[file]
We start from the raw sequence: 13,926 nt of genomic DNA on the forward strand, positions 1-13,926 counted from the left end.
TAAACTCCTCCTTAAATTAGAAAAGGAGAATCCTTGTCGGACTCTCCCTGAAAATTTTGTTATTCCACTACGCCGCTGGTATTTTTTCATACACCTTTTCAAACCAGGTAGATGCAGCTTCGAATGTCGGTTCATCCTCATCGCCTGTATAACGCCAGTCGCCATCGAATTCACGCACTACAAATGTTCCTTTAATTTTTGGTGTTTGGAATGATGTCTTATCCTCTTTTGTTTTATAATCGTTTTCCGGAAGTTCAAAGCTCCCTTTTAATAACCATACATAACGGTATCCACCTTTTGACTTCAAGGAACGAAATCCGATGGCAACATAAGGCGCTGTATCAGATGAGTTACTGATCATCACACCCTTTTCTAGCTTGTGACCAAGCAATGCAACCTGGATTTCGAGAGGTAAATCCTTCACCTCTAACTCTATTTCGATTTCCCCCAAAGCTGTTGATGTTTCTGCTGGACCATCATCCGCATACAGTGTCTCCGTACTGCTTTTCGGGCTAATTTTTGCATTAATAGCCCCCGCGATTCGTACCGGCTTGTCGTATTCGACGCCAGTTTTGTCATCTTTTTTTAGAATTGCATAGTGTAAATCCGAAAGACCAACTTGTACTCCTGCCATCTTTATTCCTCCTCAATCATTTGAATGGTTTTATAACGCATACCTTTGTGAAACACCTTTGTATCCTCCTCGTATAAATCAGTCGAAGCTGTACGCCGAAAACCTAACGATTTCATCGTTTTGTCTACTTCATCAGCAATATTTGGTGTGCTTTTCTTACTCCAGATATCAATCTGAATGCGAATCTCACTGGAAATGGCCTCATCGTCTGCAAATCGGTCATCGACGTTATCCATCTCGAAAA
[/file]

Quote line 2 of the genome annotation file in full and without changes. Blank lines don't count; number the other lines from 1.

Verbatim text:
TAAACTCCTCCTTAAATTAGAAAAGGAGAATCCTTGTCGGACTCTCCCTGAAAATTTTGTTATTCCACTACGCCGCTGGTATTTTTTCATACACCTTTTCAAACCAGGTAGATGCAGCTTCGAATGTCGGTTCATCCTCATCGCCTGTATAACGCCAGTCGCCATCGAATTCACGCACTACAAATGTTCCTTTAATTTTTGGTGTTTGGAATGATGTCTTATCCTCTTTTGTTTTATAATCGTTTTCCGGAAGTTCAAAGCTCCCTTTTAATAACCATACATAACGGTATCCACCTTTTGACTTCAAGGAACGAAATCCGATGGCAACATAAGGCGCTGTATCAGATGAGTTACTGATCATCACACCCTTTTCTAGCTTGTGACCAAGCAATGCAACCTGGATTTCGAGAGGTAAATCCTTCACCTCTAACTCTATTTCGATTTCCCCCAAAGCTGTTGATGTTTCTGCTGGACCATCATCCGCATACAGTGTCTCCGTACTGCTTTTCGGGCTAATTTTTGCATTAATAGCCCCCGCGATTCGTACCGGCTTGTCGTATTCGACGCCAGTTTTGTCATCTTTTTTTAGAATTGCATAGTGTAAATCCGAAAGACCAACTTGTACTCCTGCCATCTTTATTCCTCCTCAATCATTTGAATGGTTTTATAACGCATACCTTTGTGAAACACCTTTGTATCCTCCTCGTATAAATCAGTCGAAGCTGTACGCCGAAAACCTAACGATTTCATCGTTTTGTCTACTTCATCAGCAATATTTGGTGTGCTTTTCTTACTCCAGATATCAATCTGAATGCGAATCTCACTGGAAATGGCCTCATCGTCTGCAAATCGGTCATCGACGTTATCCATCTCGAAAA